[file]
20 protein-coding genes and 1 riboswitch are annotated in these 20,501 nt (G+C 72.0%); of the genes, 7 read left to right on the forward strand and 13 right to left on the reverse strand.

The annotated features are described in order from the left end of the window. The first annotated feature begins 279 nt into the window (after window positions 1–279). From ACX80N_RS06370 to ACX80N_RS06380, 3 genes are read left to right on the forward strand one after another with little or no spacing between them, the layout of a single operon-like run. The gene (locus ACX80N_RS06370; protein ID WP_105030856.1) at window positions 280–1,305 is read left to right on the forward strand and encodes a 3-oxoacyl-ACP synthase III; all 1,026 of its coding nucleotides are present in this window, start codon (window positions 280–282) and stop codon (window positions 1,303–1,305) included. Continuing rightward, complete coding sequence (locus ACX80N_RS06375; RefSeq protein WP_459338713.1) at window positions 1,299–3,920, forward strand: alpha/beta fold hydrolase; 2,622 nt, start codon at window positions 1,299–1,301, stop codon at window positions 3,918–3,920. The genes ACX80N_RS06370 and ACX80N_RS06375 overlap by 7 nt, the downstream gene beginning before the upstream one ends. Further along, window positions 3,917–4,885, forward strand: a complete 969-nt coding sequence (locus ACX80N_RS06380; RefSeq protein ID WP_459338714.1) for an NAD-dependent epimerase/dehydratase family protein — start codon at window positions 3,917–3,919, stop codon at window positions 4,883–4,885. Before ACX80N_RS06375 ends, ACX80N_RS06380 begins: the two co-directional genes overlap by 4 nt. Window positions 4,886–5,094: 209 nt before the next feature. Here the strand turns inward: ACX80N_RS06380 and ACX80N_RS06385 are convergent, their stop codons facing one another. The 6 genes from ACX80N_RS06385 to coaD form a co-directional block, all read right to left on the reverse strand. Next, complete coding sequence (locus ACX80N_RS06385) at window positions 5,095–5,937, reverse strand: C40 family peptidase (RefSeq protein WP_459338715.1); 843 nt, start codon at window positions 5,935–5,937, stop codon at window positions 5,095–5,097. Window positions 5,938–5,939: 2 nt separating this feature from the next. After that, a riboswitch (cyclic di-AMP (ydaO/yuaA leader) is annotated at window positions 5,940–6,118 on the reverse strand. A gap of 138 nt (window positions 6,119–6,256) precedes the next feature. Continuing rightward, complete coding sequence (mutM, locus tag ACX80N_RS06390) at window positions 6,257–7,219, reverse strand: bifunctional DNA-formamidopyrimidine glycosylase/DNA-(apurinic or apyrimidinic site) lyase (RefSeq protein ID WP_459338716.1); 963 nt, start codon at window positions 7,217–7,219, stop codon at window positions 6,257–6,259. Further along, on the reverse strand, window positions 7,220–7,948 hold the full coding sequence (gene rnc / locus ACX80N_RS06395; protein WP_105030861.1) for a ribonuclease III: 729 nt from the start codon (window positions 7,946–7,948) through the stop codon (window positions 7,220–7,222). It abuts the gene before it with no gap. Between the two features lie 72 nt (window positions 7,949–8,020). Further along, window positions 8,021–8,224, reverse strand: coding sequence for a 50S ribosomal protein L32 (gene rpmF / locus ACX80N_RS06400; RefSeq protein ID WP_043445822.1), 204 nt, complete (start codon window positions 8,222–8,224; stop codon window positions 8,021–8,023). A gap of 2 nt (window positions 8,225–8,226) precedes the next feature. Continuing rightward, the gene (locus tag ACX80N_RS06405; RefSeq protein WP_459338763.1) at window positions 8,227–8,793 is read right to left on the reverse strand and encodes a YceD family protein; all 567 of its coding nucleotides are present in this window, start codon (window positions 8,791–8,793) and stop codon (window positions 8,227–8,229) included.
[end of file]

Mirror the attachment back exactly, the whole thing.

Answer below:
20 protein-coding genes and 1 riboswitch are annotated in these 20,501 nt (G+C 72.0%); of the genes, 7 read left to right on the forward strand and 13 right to left on the reverse strand.

The annotated features are described in order from the left end of the window. The first annotated feature begins 279 nt into the window (after window positions 1–279). From ACX80N_RS06370 to ACX80N_RS06380, 3 genes are read left to right on the forward strand one after another with little or no spacing between them, the layout of a single operon-like run. The gene (locus ACX80N_RS06370; protein ID WP_105030856.1) at window positions 280–1,305 is read left to right on the forward strand and encodes a 3-oxoacyl-ACP synthase III; all 1,026 of its coding nucleotides are present in this window, start codon (window positions 280–282) and stop codon (window positions 1,303–1,305) included. Continuing rightward, complete coding sequence (locus ACX80N_RS06375; RefSeq protein WP_459338713.1) at window positions 1,299–3,920, forward strand: alpha/beta fold hydrolase; 2,622 nt, start codon at window positions 1,299–1,301, stop codon at window positions 3,918–3,920. The genes ACX80N_RS06370 and ACX80N_RS06375 overlap by 7 nt, the downstream gene beginning before the upstream one ends. Further along, window positions 3,917–4,885, forward strand: a complete 969-nt coding sequence (locus ACX80N_RS06380; RefSeq protein ID WP_459338714.1) for an NAD-dependent epimerase/dehydratase family protein — start codon at window positions 3,917–3,919, stop codon at window positions 4,883–4,885. Before ACX80N_RS06375 ends, ACX80N_RS06380 begins: the two co-directional genes overlap by 4 nt. Window positions 4,886–5,094: 209 nt before the next feature. Here the strand turns inward: ACX80N_RS06380 and ACX80N_RS06385 are convergent, their stop codons facing one another. The 6 genes from ACX80N_RS06385 to coaD form a co-directional block, all read right to left on the reverse strand. Next, complete coding sequence (locus ACX80N_RS06385) at window positions 5,095–5,937, reverse strand: C40 family peptidase (RefSeq protein WP_459338715.1); 843 nt, start codon at window positions 5,935–5,937, stop codon at window positions 5,095–5,097. Window positions 5,938–5,939: 2 nt separating this feature from the next. After that, a riboswitch (cyclic di-AMP (ydaO/yuaA leader) is annotated at window positions 5,940–6,118 on the reverse strand. A gap of 138 nt (window positions 6,119–6,256) precedes the next feature. Continuing rightward, complete coding sequence (mutM, locus tag ACX80N_RS06390) at window positions 6,257–7,219, reverse strand: bifunctional DNA-formamidopyrimidine glycosylase/DNA-(apurinic or apyrimidinic site) lyase (RefSeq protein ID WP_459338716.1); 963 nt, start codon at window positions 7,217–7,219, stop codon at window positions 6,257–6,259. Further along, on the reverse strand, window positions 7,220–7,948 hold the full coding sequence (gene rnc / locus ACX80N_RS06395; protein WP_105030861.1) for a ribonuclease III: 729 nt from the start codon (window positions 7,946–7,948) through the stop codon (window positions 7,220–7,222). It abuts the gene before it with no gap. Between the two features lie 72 nt (window positions 7,949–8,020). Further along, window positions 8,021–8,224, reverse strand: coding sequence for a 50S ribosomal protein L32 (gene rpmF / locus ACX80N_RS06400; RefSeq protein ID WP_043445822.1), 204 nt, complete (start codon window positions 8,222–8,224; stop codon window positions 8,021–8,023). A gap of 2 nt (window positions 8,225–8,226) precedes the next feature. Continuing rightward, the gene (locus tag ACX80N_RS06405; RefSeq protein WP_459338763.1) at window positions 8,227–8,793 is read right to left on the reverse strand and encodes a YceD family protein; all 567 of its coding nucleotides are present in this window, start codon (window positions 8,791–8,793) and stop codon (window positions 8,227–8,229) included.